That's a question that Ehrman poses in response to God's answer from the whirlwind (see previous post). According to Kohlberg, we all start out believing that might makes right--you're in the wrong if you're caught. As we mature, we recognize that there are higher laws than might. We begin separating the two, realizing that might often acts in selfish ways, ways that are certainly wrong by standards such as "the collective good" or the Golden Rule.

Yet if we believe that there is such a thing as "right" at all, at the end of all things, what is right without might? We see right suffer undeservedly and the wicked prosper. What, then, makes the right right? What is right drained of any power other than to make you feel superior to your neighbor?

The Christian conviction is that in God, might and right are as they should be: perfectly united, with neither logically prior to the other. We exercise might unrightly because we are not as we should be. But our confidence is in the one who judges justly, who is qualified to evaluate all our acts and intentions and render cosmic order.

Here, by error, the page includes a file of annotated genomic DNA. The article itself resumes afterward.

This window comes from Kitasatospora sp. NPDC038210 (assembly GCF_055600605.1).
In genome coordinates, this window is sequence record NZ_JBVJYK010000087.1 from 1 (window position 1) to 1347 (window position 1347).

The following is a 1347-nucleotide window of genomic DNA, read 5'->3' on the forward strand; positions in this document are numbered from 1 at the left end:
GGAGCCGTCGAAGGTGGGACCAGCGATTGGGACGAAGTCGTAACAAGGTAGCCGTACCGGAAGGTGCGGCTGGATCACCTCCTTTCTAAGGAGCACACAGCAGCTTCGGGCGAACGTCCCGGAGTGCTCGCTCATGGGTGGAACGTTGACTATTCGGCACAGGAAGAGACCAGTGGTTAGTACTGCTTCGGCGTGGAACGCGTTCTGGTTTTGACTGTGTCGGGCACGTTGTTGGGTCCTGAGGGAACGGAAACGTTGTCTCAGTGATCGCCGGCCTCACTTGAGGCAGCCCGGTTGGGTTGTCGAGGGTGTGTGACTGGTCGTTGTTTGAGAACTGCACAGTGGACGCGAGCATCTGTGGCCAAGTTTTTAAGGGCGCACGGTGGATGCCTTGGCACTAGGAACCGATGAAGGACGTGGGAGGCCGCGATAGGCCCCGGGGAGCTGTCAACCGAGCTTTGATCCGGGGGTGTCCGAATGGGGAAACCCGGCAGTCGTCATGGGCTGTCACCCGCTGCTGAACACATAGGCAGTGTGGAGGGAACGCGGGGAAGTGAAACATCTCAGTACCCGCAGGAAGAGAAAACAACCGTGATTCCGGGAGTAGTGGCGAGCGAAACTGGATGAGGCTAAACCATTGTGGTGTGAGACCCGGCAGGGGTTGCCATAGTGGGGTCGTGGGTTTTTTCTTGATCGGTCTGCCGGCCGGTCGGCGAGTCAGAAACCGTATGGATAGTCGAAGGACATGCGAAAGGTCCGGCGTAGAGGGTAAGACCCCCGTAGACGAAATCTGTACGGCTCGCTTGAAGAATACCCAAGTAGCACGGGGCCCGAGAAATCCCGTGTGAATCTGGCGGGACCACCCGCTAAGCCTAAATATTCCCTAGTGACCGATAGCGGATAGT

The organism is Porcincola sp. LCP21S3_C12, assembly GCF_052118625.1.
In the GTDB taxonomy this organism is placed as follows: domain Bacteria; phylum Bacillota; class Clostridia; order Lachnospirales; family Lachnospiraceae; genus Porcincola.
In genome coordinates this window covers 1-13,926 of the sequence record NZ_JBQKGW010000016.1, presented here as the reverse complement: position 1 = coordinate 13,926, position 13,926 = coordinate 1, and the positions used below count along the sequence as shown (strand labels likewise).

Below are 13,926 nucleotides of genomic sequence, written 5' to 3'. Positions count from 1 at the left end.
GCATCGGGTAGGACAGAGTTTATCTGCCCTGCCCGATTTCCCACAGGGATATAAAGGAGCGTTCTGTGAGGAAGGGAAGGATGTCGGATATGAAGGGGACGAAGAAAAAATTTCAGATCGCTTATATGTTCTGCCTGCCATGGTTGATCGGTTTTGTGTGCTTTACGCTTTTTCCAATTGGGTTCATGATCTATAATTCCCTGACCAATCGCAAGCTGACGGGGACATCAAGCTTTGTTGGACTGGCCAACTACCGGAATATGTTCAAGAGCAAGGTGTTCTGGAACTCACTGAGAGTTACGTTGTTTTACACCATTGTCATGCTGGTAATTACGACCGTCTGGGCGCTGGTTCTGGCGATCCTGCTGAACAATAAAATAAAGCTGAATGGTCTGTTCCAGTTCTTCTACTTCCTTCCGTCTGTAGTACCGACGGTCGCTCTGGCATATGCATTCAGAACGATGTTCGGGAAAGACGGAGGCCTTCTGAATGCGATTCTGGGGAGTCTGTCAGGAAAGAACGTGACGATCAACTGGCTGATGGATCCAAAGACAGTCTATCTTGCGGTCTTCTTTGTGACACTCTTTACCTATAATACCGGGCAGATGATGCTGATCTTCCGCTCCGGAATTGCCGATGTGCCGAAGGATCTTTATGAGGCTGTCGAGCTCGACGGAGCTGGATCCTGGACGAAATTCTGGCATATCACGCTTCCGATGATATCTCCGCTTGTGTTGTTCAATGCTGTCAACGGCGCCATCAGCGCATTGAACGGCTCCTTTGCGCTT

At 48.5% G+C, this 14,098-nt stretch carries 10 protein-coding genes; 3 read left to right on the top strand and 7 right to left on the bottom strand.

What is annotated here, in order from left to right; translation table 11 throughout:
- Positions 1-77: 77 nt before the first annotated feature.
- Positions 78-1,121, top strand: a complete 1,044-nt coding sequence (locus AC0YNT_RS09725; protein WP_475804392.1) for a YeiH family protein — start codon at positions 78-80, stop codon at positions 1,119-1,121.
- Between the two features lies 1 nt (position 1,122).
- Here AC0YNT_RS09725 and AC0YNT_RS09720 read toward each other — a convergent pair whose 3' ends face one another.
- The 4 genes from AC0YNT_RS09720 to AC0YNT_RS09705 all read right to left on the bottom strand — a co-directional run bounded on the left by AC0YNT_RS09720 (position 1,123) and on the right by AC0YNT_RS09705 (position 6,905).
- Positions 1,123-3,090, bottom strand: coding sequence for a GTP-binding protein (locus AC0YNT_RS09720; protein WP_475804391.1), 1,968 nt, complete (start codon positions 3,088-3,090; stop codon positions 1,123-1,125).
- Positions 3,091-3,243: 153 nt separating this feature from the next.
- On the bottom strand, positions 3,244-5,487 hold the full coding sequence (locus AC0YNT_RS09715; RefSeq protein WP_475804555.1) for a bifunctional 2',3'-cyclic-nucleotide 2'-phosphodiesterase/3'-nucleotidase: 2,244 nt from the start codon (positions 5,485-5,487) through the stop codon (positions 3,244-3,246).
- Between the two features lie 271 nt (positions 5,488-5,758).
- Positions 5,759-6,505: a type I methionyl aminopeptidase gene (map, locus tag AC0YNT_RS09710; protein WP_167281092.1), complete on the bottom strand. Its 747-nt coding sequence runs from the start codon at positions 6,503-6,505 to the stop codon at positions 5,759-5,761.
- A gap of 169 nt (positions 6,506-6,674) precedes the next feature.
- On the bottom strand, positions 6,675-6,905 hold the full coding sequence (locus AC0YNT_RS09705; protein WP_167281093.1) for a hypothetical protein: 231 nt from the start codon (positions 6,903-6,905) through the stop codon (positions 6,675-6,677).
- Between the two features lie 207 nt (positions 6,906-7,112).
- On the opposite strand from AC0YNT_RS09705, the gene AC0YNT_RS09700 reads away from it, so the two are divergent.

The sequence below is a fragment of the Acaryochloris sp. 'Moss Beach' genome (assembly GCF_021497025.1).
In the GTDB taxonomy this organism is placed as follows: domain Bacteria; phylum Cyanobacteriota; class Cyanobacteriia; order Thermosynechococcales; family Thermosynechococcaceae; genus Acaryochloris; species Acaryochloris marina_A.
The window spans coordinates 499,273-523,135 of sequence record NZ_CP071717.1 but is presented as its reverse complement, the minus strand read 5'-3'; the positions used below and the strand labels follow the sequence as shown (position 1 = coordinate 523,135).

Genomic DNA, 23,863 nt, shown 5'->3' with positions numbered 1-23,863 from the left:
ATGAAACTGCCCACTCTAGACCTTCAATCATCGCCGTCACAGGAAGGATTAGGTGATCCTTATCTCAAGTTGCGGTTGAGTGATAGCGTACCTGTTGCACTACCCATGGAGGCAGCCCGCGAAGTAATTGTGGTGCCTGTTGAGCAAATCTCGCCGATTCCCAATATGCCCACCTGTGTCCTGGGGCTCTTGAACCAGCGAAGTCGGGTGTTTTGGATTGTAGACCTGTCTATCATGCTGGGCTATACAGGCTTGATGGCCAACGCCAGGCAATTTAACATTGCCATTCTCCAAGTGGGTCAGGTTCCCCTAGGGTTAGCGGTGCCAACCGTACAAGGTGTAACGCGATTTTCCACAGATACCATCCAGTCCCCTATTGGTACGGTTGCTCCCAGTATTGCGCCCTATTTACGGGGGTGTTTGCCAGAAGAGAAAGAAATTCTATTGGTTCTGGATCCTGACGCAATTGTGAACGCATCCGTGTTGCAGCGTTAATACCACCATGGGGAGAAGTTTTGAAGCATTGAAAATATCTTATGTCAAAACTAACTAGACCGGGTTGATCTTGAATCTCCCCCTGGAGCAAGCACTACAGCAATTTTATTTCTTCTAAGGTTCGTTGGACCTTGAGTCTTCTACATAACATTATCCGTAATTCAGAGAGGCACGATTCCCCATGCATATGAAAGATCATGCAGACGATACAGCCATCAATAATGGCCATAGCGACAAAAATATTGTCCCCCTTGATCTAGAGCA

The sufferer looks to God for vindication--she looks to God to make things right, not just to tell her that she is right. The sufferer looks to God for her example, for she sees God himself enter our suffering, experience death unjustly, and experience vindication in the resurrection. That is why the resurrection is the hope of the righteous; if in this life only we have hope, then we are the most pitiful people on earth. Here, right is trampled by might. But it is not so with God. And it is not so at the end of all things.

Tuesday, November 06, 2007

I think I might be a steampunk

This is awesome.

On a completely different note, Stanley Fish reviews two books about the existence of God here. Both of these books' central arguments are really good ones: that is, the problem of suffering is a really good reason not to believe in God, and the question "Why is there something rather than nothing?" is a really good reason to believe in God. Ultimately, I think the problem of suffering and the solution to suffering require us to move beyond dispassionate reason and think with our imaginations and our empathies. My imagination is persuaded by God's speech from the whirlwind at the end of Job. Others' imaginations recoil from the lordship in that speech.